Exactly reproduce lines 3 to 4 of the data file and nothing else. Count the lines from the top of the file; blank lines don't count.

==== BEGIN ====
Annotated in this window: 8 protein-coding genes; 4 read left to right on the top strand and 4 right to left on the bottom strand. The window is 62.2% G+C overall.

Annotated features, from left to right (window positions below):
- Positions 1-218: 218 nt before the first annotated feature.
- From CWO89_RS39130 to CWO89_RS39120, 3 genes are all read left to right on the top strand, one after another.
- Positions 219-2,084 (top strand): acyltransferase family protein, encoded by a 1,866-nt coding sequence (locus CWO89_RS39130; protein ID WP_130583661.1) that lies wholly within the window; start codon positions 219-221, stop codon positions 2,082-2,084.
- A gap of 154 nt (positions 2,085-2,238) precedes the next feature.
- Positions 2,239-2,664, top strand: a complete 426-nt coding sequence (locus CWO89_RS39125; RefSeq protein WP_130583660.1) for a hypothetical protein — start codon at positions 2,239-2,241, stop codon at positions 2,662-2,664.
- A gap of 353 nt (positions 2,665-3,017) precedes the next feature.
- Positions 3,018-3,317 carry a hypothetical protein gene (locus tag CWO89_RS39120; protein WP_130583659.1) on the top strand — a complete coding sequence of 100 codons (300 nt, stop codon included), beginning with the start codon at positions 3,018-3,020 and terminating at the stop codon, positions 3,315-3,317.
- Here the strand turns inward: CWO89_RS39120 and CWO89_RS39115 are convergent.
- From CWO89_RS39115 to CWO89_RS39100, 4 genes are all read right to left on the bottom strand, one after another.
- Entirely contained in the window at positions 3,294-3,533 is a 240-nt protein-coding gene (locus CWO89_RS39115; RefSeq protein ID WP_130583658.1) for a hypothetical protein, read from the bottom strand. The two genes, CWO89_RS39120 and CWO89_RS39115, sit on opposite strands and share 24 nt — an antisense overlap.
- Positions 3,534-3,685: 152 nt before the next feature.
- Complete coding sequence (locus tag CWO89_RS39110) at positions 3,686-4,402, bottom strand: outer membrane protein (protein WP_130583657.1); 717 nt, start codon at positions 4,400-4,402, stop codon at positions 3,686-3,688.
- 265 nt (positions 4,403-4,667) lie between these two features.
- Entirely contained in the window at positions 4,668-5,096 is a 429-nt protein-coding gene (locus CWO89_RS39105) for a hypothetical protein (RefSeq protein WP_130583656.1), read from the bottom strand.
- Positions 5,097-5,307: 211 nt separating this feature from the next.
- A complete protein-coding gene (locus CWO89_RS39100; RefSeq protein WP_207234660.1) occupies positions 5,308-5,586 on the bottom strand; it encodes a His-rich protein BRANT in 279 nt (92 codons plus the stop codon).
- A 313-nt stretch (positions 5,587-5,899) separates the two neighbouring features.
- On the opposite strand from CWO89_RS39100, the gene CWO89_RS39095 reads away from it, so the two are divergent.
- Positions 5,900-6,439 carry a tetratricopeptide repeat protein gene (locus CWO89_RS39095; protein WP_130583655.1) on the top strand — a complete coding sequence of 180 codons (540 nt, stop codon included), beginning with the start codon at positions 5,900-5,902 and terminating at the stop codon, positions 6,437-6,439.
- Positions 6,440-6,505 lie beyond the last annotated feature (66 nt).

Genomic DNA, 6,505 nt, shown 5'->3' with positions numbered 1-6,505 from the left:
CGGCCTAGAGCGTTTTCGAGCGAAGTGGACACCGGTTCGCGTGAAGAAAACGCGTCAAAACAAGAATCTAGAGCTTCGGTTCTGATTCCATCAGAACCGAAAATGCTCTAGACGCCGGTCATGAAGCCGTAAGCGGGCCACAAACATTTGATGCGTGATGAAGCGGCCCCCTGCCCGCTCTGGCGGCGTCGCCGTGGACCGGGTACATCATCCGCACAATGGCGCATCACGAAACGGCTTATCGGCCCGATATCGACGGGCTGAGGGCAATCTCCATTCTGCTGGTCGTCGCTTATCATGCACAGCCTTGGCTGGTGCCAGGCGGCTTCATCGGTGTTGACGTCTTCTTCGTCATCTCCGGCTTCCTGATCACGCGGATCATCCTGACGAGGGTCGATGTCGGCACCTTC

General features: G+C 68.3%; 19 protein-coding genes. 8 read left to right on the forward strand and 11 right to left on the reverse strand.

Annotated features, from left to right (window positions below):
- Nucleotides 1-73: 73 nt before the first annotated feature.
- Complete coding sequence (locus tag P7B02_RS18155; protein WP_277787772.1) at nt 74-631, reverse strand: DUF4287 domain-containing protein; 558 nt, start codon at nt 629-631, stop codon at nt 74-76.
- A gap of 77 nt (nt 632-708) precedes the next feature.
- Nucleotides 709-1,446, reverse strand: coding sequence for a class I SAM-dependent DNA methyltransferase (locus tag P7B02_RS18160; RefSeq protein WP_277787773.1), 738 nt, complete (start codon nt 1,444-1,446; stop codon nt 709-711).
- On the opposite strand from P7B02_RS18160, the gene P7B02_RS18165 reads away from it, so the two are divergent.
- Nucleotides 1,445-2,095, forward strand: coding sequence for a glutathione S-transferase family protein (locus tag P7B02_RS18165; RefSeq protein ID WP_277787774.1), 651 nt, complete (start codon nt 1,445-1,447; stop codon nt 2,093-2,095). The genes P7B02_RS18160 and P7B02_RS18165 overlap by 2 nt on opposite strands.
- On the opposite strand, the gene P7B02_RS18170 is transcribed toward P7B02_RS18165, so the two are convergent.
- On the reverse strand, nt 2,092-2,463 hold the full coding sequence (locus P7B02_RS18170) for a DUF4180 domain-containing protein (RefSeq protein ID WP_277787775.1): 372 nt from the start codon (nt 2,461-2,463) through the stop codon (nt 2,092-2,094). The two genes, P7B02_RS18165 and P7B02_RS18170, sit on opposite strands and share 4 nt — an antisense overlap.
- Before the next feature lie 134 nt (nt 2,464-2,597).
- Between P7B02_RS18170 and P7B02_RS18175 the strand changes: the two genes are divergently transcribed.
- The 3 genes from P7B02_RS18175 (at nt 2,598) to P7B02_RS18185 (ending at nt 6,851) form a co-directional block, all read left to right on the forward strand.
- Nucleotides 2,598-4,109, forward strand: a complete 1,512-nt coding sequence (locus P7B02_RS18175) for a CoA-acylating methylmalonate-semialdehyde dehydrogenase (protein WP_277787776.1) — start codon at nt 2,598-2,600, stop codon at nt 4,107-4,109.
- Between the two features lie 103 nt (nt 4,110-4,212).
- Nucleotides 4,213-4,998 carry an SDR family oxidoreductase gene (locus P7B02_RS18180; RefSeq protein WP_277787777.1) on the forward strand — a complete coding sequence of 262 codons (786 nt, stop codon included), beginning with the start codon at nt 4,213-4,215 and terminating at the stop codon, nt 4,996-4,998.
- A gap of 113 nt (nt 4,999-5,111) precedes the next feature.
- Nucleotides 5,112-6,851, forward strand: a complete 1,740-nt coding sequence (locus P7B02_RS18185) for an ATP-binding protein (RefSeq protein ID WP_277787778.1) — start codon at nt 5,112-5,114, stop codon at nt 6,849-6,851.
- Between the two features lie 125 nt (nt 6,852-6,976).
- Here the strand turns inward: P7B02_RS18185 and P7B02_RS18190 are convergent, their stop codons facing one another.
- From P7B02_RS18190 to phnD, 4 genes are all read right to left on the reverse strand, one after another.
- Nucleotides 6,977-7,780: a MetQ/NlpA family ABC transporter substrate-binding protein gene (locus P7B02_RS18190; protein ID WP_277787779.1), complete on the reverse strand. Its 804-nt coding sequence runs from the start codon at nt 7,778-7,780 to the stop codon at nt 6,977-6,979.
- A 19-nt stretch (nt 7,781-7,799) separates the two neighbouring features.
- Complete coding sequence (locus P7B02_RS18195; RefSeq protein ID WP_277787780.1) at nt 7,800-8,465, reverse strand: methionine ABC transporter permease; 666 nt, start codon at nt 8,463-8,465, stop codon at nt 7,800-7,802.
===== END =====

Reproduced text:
- Positions 1-218: 218 nt before the first annotated feature.
- From CWO89_RS39130 to CWO89_RS39120, 3 genes are all read left to right on the top strand, one after another.